Gold monetisation scheme: FinMin clears auction policy to deploy stock deposited by people that were lying idle

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New Delhi | Published: July 18, 2017 5:42:54 AM

In absence of an auction policy, stocks deposited by people under the scheme were lying with the banks.

Gold monetisation scheme, Ministry of Finance, gold monetisation In the absence of an auction policy, stocks deposited by people under the gold monetisation scheme were lying with the banks.

Gold stocks worth over Rs 2,000 crore, held with banks under the monetisation scheme, could soon be sold to jewellers, as the finance ministry has approved an auction policy for this purpose, sources told FE. This marks the complete rollout of the gold monetisation scheme launched by Prime Minister Narendra Modi in November 2015 to reduce imports and curb trade imbalance.

In the absence of an auction policy, stocks deposited by people under the gold monetisation scheme were lying with the banks.

According to the policy, the gold received from people for medium and long-term deposits will be auctioned by the agencies notified by the government and the sale proceeds will be credited to the government’s account held with the Reserve Bank of India (RBI). Only when the gold stocks are sold to jewellers through auctions, imports will ease proportionately.

Also, to boost collections under the scheme — which stood at just 7-8 tonnes so far — the finance ministry will step up discussions with stakeholders on how to rope in temples and trusts in a big way that are sitting on huge piles of gold.

Though the scheme is still far from a runaway success (despite a fall to a seven-year low, India’s consumption was as high as 675 tonnes in 2016), the mop-up of 7-8 tonnes so far represents an almost seven-fold rise in one year, albeit on a small base.

The scheme offers investors annual tax-free interest of up to 0.6% for short-term gold investments (up to three years), 2.25% for the medium term  (5-7 years) and 2.5% for the long term (12-15 years). The interest is denominated in gold. The central bank maintains the gold deposit accounts (denominated in gold) in the name of the designated banks that will, in turn, hold sub-accounts of individual depositors.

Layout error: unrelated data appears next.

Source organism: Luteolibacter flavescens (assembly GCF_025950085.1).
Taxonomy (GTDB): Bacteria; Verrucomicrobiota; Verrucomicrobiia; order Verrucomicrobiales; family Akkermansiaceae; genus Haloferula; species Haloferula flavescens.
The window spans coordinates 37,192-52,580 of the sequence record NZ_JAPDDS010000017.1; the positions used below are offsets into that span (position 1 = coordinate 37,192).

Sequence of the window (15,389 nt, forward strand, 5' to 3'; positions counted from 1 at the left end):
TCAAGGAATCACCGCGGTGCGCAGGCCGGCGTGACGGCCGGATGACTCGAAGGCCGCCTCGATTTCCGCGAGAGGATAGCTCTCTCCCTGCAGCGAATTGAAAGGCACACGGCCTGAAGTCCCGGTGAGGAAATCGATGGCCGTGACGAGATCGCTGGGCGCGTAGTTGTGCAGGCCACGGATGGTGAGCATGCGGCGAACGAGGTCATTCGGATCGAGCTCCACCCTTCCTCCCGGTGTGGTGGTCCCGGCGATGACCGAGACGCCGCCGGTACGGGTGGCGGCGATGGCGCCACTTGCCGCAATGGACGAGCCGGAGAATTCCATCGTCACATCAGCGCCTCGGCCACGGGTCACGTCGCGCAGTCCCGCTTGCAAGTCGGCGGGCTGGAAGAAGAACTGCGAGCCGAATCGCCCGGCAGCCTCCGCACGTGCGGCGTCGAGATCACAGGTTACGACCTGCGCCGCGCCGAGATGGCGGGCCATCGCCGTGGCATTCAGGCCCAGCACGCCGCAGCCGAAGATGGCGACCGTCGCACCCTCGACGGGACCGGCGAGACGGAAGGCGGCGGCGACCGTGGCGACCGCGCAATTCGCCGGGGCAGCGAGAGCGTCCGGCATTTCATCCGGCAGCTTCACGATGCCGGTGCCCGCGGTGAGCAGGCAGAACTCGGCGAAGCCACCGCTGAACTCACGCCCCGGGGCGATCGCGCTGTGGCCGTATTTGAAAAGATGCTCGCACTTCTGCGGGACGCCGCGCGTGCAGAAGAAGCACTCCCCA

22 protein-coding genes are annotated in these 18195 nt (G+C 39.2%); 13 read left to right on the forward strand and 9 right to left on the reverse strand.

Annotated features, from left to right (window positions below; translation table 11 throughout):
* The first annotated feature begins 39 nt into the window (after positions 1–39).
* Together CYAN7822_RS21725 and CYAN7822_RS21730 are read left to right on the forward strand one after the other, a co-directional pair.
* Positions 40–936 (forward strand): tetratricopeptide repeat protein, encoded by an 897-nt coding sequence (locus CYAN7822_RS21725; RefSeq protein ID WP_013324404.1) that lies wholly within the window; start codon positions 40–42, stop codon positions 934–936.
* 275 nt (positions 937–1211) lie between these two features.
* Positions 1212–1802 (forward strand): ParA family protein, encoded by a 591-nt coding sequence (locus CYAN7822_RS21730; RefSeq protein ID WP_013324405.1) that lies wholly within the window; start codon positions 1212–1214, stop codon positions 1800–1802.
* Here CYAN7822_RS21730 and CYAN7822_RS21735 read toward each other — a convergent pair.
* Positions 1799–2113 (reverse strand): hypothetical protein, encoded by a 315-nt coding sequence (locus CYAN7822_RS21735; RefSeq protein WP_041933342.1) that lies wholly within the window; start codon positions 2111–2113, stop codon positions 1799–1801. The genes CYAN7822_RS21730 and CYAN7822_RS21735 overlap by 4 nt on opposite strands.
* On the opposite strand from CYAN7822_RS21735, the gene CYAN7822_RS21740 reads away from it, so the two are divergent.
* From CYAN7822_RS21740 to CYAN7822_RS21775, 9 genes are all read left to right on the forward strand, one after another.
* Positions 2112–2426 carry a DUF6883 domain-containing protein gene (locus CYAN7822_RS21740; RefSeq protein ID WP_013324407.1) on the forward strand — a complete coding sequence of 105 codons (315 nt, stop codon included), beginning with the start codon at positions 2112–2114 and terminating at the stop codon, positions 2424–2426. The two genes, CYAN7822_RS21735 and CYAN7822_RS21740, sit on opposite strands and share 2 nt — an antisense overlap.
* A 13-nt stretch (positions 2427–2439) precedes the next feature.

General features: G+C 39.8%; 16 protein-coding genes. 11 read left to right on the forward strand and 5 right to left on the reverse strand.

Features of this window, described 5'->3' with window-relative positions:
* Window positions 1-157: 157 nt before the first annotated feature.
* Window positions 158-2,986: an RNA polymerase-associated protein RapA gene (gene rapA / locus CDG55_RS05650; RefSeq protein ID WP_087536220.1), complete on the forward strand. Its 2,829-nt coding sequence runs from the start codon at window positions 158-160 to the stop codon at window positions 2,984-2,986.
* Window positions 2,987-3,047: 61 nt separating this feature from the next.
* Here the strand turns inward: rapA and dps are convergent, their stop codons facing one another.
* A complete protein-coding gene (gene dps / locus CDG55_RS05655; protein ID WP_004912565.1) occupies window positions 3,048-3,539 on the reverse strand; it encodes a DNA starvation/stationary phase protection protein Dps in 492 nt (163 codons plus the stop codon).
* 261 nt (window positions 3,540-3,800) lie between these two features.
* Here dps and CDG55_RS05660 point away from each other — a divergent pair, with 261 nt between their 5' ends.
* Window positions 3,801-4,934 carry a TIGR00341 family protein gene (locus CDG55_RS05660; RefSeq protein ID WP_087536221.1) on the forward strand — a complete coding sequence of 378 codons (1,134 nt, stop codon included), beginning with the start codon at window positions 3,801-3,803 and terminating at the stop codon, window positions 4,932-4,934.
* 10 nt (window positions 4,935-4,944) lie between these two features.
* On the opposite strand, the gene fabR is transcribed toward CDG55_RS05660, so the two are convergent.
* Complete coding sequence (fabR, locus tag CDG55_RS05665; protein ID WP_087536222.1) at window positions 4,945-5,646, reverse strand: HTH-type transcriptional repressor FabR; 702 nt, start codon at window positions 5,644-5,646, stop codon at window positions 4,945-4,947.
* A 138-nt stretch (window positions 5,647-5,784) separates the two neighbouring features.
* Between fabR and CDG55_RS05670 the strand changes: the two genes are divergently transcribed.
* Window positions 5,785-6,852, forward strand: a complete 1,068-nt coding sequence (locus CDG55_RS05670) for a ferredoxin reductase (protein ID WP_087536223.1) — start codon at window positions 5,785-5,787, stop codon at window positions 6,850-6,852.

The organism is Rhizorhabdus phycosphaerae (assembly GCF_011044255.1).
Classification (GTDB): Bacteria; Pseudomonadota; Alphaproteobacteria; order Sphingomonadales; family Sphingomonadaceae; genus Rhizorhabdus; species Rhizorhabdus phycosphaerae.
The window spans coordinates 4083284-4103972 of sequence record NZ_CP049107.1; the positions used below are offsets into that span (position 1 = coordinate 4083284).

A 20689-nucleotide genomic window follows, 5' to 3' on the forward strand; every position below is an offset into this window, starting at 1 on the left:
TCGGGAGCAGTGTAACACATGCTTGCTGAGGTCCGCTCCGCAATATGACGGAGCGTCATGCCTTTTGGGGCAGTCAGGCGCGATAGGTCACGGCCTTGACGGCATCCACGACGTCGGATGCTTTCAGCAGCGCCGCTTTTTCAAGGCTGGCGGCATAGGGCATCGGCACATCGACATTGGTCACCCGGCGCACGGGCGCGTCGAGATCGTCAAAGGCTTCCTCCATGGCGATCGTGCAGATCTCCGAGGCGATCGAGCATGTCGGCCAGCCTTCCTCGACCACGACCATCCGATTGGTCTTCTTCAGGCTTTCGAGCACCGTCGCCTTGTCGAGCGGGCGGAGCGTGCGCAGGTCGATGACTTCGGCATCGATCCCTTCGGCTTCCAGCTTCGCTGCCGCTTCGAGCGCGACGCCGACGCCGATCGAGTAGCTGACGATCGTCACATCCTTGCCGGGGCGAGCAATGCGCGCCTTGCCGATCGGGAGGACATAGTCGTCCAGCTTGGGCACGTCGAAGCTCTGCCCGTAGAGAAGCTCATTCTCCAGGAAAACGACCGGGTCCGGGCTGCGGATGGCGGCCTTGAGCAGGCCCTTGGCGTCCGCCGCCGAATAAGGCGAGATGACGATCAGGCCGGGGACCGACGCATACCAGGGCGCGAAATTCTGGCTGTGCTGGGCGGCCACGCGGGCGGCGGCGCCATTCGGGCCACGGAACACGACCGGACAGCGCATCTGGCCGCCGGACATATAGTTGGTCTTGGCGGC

The limited number of collection and purity testing centres (CPTCs), more so in rural areas that account for massive stocks of household gold, has severely squeezed the scope of the scheme. Also, the unwillingness of housewives to get jewellery having emotional appeal melted so that they can be deposited has also dented the appeal of the scheme.

Analysts say the mindset of the people regarding hoarding gold won’t change overnight. But that shouldn’t deter the government from improving the logistics side of the scheme, such as increasing the number of CPTCs, apart from launching an aggressive marketing campaign showcasing its many benefits.

The scheme was launched in 2015 to tap the massive gold stocks lying with Indian households, together the world’s largest hoarders of gold, to trim imports and contain their debilitating impact on trade balance and current account.

The households hold a record 23,000-24,000 tonnes of the precious metal, worth at least $800 billion despite a sharp fall in international prices from their peak in 2011, according to a recent study by the London-headquartered World Gold Council (WGC). The value of the holdings is based on (conservative) international prices, which doesn’t factor in a 10% customs duty.

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